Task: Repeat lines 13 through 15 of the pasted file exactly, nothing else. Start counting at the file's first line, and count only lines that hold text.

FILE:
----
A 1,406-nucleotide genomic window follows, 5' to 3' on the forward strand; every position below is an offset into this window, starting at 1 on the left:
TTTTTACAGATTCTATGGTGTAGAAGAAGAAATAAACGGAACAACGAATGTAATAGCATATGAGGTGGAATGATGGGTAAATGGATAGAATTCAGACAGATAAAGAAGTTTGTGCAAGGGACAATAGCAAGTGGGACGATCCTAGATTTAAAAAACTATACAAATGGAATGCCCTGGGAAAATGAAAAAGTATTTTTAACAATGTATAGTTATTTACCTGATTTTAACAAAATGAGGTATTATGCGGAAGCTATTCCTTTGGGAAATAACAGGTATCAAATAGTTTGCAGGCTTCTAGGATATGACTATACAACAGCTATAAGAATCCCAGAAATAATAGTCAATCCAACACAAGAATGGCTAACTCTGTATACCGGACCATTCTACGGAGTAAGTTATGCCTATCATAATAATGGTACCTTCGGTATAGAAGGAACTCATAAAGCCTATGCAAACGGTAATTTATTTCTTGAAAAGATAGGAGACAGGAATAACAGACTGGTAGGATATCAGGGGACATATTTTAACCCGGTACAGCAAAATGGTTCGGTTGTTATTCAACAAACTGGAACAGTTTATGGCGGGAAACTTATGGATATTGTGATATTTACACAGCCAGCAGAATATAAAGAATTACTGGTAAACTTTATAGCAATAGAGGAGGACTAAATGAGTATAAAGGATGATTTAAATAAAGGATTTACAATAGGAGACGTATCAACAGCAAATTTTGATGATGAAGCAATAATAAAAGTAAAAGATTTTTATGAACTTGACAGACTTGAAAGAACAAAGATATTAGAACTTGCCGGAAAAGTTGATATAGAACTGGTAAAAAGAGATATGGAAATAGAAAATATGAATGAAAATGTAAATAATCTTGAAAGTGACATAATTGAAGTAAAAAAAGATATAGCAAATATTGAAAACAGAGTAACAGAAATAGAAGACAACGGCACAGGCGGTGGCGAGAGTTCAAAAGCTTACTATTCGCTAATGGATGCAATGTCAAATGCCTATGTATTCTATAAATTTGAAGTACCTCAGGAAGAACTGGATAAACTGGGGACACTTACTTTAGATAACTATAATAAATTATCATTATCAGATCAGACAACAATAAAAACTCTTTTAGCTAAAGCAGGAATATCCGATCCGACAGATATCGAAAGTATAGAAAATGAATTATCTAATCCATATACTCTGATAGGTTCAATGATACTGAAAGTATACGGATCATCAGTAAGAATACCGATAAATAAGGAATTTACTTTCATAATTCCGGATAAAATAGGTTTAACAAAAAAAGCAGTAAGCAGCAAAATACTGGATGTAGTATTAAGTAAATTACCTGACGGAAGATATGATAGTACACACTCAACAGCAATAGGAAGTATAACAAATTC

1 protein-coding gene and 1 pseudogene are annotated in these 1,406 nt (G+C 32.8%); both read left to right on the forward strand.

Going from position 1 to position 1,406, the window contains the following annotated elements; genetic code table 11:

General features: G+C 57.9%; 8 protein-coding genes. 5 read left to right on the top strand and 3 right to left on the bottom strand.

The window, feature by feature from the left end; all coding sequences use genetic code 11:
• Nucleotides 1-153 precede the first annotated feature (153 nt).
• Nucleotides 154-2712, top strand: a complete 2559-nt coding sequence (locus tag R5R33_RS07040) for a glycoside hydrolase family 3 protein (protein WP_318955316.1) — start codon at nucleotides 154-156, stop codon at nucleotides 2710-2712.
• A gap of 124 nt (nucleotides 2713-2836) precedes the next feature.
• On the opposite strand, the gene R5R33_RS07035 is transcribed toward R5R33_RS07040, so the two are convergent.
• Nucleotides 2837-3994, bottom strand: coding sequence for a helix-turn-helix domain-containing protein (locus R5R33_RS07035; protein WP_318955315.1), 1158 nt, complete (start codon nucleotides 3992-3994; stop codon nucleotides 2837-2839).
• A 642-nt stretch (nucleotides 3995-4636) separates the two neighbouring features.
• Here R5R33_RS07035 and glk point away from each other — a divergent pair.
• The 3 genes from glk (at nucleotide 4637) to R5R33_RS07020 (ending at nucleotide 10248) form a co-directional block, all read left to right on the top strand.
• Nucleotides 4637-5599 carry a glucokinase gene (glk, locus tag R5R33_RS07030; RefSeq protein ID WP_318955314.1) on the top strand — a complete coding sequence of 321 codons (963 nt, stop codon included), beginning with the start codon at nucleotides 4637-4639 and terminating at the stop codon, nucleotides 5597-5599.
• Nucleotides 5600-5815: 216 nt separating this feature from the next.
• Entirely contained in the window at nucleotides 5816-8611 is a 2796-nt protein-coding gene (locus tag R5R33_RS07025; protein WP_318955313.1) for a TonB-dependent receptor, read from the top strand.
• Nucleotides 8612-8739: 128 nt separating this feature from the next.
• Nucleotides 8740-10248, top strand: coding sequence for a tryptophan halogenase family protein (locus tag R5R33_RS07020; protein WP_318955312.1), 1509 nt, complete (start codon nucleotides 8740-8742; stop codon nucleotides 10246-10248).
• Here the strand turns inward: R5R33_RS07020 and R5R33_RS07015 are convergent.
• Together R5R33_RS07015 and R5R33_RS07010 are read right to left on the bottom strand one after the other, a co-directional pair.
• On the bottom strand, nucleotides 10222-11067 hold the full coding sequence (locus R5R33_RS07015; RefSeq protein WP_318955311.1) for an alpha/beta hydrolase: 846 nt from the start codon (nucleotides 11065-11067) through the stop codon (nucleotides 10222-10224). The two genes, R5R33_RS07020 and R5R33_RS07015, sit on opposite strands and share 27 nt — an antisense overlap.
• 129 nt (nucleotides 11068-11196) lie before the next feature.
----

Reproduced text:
• Here R5R33_RS07035 and glk point away from each other — a divergent pair.
• The 3 genes from glk (at nucleotide 4637) to R5R33_RS07020 (ending at nucleotide 10248) form a co-directional block, all read left to right on the top strand.
• Nucleotides 4637-5599 carry a glucokinase gene (glk, locus tag R5R33_RS07030; RefSeq protein ID WP_318955314.1) on the top strand — a complete coding sequence of 321 codons (963 nt, stop codon included), beginning with the start codon at nucleotides 4637-4639 and terminating at the stop codon, nucleotides 5597-5599.